The best way to describe my experience with grief is that is’ like having my head in the clouds, only my entire being is not just in the clouds, but of the clouds.
I am floating around half-numb, half-deeply-stricken with a pain that is uncontrollable and at times unbearable.
If that sounds horrible, that’s because it is, and it is nearly impossible to predict when a wave of depression will come along and take me out with its force, knocking me under for days or weeks at a time, giving me no other choice but to rest, slow down and surrender.
I used to try and fight it, telling myself my deceased loved ones would want me to be happy. Stay positive, remember the good times, don’t cry, it will be okay.
I have love and compassion for people who have not experienced a great love and loss, and have no idea what to say or how to react to losing someone so dear to suicide. But just like you would not tell me to try and control Mother Nature and the ocean, please do not suggest I can control my grief.
Believe me—if I could, I most certainly would. It does not feel good. Like a surfer being taken out by a huge, powerful wave, we simply and literally have to ride it out.
I never thought I would be an “expert” in healing from and dealing with grief, but after two of the loves of my life both killed themselves in one year, I’ve come to understand grief more than I’d care to.
If you are or have been experiencing grief, here’s what I’d like you to know:
You are not going crazy—you are recovering.
The intense, uncontrollable feelings of pain, confusion, shock, fatigue and exhaustion were foreign to me. I remember leaving work one evening, walking into a coffee shop, ordering my drink and sitting down at a table to relax. Seemingly out of nowhere, I started sobbing. There was no stopping my tears.
I missed him. I didn’t understand why.
I couldn’t bare to think of the amount of pain he must have been in to jump off a bridge out of nowhere, unknowingly transferring his pain on to those of us who loved him so much. I cried knowing I would never see him again, touch him, look into his eyes and smile, hear his voice, hold his hand.
It was all too much.
And there I was, sitting by myself in a coffee shop in the middle of Manhattan, surrounded by people, feeling isolated and alone—that same feeling my two friends must have felt when they took their own lives at such a young age.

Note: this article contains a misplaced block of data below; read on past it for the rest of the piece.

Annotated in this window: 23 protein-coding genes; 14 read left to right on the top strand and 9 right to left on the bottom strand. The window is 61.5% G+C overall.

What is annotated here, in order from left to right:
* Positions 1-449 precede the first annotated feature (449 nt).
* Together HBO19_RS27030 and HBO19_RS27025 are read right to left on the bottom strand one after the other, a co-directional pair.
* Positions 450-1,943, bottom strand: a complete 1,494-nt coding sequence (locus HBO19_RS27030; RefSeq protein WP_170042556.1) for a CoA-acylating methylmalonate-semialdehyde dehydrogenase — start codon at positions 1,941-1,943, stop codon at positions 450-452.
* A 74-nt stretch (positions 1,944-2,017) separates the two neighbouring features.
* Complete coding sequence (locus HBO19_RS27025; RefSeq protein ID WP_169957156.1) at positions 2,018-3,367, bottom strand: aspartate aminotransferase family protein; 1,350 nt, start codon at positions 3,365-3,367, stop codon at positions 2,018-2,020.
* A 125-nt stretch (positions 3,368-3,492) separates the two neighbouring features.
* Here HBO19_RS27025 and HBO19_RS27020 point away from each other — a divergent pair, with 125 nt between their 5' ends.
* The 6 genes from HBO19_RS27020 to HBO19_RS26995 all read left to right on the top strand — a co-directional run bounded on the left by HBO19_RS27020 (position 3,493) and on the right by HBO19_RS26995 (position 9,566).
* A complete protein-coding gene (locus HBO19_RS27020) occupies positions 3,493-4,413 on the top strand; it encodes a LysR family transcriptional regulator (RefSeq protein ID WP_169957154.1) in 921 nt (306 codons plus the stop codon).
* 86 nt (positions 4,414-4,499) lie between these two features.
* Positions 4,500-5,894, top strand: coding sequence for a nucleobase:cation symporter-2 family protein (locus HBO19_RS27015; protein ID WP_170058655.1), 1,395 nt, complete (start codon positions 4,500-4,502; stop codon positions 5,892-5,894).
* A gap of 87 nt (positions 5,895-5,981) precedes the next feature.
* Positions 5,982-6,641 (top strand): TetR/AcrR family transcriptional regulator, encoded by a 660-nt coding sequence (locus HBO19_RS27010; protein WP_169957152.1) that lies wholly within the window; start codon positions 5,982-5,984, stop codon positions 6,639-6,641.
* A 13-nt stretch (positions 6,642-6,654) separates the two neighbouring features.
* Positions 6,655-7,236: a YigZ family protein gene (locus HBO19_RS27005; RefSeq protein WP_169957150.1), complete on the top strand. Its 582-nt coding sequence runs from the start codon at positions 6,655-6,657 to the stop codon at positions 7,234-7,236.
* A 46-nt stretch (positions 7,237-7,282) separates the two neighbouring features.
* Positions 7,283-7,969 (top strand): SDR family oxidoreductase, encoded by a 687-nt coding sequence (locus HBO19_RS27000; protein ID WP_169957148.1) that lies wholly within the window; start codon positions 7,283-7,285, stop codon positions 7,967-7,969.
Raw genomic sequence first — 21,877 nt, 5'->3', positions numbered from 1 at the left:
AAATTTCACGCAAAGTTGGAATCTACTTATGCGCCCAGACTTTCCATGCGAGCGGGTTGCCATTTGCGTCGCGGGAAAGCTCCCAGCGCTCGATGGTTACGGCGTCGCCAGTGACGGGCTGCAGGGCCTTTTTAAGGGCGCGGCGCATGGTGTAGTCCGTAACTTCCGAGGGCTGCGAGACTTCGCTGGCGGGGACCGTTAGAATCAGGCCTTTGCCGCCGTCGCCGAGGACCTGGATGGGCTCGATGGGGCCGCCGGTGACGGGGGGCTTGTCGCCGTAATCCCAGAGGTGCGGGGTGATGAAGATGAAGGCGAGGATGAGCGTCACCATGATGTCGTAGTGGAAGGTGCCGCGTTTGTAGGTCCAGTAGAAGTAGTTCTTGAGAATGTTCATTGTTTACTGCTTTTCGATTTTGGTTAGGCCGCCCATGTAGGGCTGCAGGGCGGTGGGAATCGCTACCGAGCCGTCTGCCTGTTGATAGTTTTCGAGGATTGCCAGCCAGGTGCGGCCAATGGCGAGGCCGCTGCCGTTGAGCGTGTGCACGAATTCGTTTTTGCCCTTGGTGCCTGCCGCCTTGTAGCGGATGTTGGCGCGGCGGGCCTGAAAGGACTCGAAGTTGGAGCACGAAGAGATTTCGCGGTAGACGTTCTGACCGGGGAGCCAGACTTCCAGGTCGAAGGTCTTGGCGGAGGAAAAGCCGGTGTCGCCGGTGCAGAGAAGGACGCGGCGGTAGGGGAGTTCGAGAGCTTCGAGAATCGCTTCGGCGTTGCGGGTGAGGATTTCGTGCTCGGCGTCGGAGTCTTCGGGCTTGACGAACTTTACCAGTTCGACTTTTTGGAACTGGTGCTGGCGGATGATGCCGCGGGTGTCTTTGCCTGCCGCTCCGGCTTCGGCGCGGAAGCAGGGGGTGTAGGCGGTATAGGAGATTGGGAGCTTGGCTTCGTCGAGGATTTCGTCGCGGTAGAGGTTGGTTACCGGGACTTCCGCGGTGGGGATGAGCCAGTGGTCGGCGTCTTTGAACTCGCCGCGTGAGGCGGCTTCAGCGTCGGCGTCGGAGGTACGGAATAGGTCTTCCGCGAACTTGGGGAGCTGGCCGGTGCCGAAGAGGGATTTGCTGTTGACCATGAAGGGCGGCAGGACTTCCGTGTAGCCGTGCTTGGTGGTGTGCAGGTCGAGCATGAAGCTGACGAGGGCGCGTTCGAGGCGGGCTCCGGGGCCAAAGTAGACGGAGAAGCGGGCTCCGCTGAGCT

When I reached out to friends and family, I got the, “I’m sorry, you’ll be okay,” response, which only made me feel more alone.
They couldn’t feel my pain.
I wouldn’t wish it upon anybody, but was it normal to be feeling this sad?
Whatever feelings are coming up for you are “normal,” and are there to help you heal. As the saying goes, “You have to feel it to heal it.” Try to embrace your emotions, rather than fight or control them. Find a friend or support group who understands what you are going through.
Some days I think to myself, “Shouldn’t I be feeling better by now?” Even though it’s only been five months. I get irritated that all my body wants to do is rest. Really, another nap? I have things I want and need to do!
How much time is it going to take to get over this?
The answer is, as long as it takes.
It isn’t about getting over something—it is about creating a new normal.
Surviving the death of a loved one, especially a sudden, traumatic suicide isn’t something to “get over.” We have to accept that we will never be the same person, and that’s okay. Opening up and sharing your story will help both you and others heal. You can choose to turn your pain into your purpose, and offer some sort of peace and comfort to others.
Easy does it.
Be extremely gentle with yourself. If this means not getting out of your pajamas and staying home all day doing nothing, then so be it. No judgment. Radical self-care goes a long way when it comes to healing and dealing with grief. Bubble baths, healthy, nutritious meals, walks in nature, journaling, spa treatments and naps are always on my agenda.
If we want to be supported, we must learn to support ourselves first. Check in with your body, head, heart and soul, and ask, “What do you need to feel better/great/happy/cared for?
Grief is different for everyone.
Comparison is never a good idea, but especially when healing from grief. One person may deal with their pain by staying extremely busy and active, where another may need to stay in bed for a week. There is no right or wrong, good or bad when it come to healing—with the exception of “bad” being, say, if one were to cause harm to themselves or others.
You are not alone.
There are dozens of professional organizations available to those of us who need grief counseling. All it takes is asking for help. People want to assist us in our recovery.
Author: Kate Eckman
Editor: Renée Picard
Photo: Author’s Own